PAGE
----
24 Mar

endometriosis – an invisible illness

endometriosis

I’d like to introduce a guest post by Jess, on an oft overlooked illness affecting women all over the world.

I’m not a doctor, I’m not a specialist and I’m definitely not an expert but when one of my favourite bloggers, sub of subsmissives, asked if I’d like to write an article for his blog about endometriosis, I had to say yes. No I’m not an expert but I am a sufferer and endo has changed my life.

Despite affecting somewhere between 10 and 15% of people with wombs of reproductive age,
before my diagnosis, endo is something I’d vaguely heard of but knew next to nothing about. The more I talked about it with friends, family and even the sex positive blogging/tester community, I realised neither did they.

Endometriosis is a condition where cells similar to the ones in the uterine lining grow outside the womb; these cells attach themselves to other organs in the pelvis instead – usually the ovaries, fallopian tubes, bladder or bowels.

endometriosis

The cells act just like the ones inside your womb so they thicken and bleed with your monthly cycle but as the blood can’t leave through your vagina, it’s trapped in your pelvis causing pain and scarring.

The main/most common symptoms of endo are painful periods and pelvic pain outside of your monthly cycle but other symptoms may include pain during sex, painful bowel movements and infertility. Perversely the level of pain suffered doesn’t indicate the severity of the condition and some people have no symptoms at all.

I’d always had painful, irregular periods so when at 16 my doctor recommended the pill I was happy to give it a go. He never suggested there might be anything wrong or the cause might need investigation; I was happy to go along with his suggestion and didn’t really think about it for the next 8 or 9 years. On the pill things settled down, I still had a lot of pain but I just assumed this was normal and I was just glad I could finally predict my cycles.

When I started trying to conceive in my mid 20’s and finally came off the pill my problems really started.

After a year I was diagnosed with PCOS (poly-cystic ovary syndrome) and to help me ovulate, and hopefully become pregnant, I was prescribed clomifene. My cycles on the drugs were horrendous, I was in agony most of the month, woke in a pool of blood several times, became anaemic, suffered horrendous mood swings and worse of all, did not conceive.

Fast-forward another year of endless scans, blood tests and heartache before I was sent for an exploratory laparoscopy. Two small incisions would be made along my bikini line to insert tools with a further incision inside my belly button where a small tube with a camera attached would be inserted so my consultant gynaecologist could get a better look at my reproductive system.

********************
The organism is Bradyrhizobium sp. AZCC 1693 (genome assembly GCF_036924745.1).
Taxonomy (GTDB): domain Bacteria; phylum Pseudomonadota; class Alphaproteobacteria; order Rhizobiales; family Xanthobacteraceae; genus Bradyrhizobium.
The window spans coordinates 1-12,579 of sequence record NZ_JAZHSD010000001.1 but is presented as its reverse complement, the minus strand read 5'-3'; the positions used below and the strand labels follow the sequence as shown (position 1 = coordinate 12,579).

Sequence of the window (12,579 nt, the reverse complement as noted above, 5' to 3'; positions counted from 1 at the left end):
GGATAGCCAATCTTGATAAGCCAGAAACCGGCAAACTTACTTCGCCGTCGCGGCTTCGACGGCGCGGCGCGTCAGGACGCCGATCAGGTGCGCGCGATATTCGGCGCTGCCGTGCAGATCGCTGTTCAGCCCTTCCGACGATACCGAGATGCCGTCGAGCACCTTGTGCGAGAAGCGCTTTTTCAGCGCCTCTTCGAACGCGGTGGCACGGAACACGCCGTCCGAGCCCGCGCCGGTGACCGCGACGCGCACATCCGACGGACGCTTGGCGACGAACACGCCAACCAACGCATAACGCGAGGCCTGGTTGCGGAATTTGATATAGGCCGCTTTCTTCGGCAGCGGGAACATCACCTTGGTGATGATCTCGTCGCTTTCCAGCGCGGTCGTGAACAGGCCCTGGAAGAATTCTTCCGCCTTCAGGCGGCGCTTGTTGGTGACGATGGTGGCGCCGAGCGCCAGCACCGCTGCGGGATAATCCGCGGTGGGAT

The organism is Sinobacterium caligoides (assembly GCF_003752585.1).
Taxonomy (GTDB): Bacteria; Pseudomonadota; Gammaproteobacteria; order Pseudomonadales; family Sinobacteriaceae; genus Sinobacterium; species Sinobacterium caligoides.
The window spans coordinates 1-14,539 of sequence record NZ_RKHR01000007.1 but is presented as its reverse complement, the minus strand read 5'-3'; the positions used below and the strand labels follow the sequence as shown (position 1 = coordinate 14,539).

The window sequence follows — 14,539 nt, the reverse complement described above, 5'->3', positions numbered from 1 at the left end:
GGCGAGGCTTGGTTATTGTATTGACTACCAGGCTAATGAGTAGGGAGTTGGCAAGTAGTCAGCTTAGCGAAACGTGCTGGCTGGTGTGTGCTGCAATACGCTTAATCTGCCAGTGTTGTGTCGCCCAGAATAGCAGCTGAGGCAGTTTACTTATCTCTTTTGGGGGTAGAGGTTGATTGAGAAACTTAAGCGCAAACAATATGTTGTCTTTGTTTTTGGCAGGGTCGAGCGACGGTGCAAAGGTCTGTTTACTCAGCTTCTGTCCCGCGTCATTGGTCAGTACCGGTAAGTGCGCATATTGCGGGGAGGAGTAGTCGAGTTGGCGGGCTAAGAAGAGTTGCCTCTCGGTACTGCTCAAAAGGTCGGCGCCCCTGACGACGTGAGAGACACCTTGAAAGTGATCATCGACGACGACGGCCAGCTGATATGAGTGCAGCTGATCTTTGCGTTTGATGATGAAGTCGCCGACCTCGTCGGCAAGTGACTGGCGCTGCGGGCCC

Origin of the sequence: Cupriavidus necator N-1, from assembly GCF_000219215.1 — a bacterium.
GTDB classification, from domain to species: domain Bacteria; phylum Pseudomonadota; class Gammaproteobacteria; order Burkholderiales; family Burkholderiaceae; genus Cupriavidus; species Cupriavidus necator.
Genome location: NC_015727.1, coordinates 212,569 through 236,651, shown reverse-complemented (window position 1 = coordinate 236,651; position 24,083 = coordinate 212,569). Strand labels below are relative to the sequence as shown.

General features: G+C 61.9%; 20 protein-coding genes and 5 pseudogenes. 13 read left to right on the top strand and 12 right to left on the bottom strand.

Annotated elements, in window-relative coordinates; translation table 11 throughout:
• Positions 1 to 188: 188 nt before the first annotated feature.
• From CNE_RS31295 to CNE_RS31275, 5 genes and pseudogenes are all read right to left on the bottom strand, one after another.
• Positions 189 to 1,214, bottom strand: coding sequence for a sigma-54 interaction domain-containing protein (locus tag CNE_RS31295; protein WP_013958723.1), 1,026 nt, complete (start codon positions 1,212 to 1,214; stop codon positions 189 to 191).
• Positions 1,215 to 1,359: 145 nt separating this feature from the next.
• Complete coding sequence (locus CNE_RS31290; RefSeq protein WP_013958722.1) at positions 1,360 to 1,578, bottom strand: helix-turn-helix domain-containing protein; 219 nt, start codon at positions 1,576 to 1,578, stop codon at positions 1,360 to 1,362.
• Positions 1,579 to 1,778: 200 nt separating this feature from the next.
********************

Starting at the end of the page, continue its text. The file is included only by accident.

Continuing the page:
Groggy from the drugs, sore as hell and bleeding heavily I was given the news that changed everything. I had endometriosis and the damage was extensive. I had heavy scarring on my cervix, ovaries and outer womb which had been lasered off during the surgery but also both fallopian tubes were completely blocked and damaged beyond repair.

Whether the clomifene prescribed for the PCOS aggravated my endo or whether the damage was already done I’ll never know but as the nurse held my hand and cried, I knew my chances of becoming a parent were disappearing.

IVF or adoption are now my only options and neither of them is quite right for me at the moment. This may change in the future, who knows.

endometriosis

There has been very little investigation into the causes of endometriosis and treatment seems to revolve more around managing the symptoms, assisted fertility or attempting to remove the problem altogether via hysterectomy.

The laser treatment I had was only temporary and I still suffer with pelvic pain most days; whether I have a hysterectomy in the future will depend on how well I can cope with the pain and some people have been known to continue to suffer symptoms even after their womb has been removed.

So why am I writing about this on subsmissives? Because endometriosis isn’t understood, or talked about or known.

1 in 10 women of reproductive age suffer from endometriosis, that’s an estimated 176 million worldwide. It’s the second most common gynaecological condition in the UK. How can a condition affecting so many people have such little awareness?

March is endometriosis awareness month, myself and many other sufferers worldwide are trying to give a little more insight into endometriosis and want it means to us. Thank you Sub for giving me a platform to speak about something so close to my heart.

For further advice and support, try these reources:

endometriosis UK

NHS choices

Thank you Jess for sharing your story.

2 thoughts on “endometriosis – an invisible illness

  1. That is so sad 🙁 But it has motivated me to get some mystery symptoms checked out. Thank you for sharing your experience and I hope your symptoms are somehow relieved in the future!
    Aurora x

  2. Ive worked in health care for a while, and Ive seen so many women dealing with this. It is so frustrating, and it can be so painful. I just hope research progresses treatment and prevention in the future.

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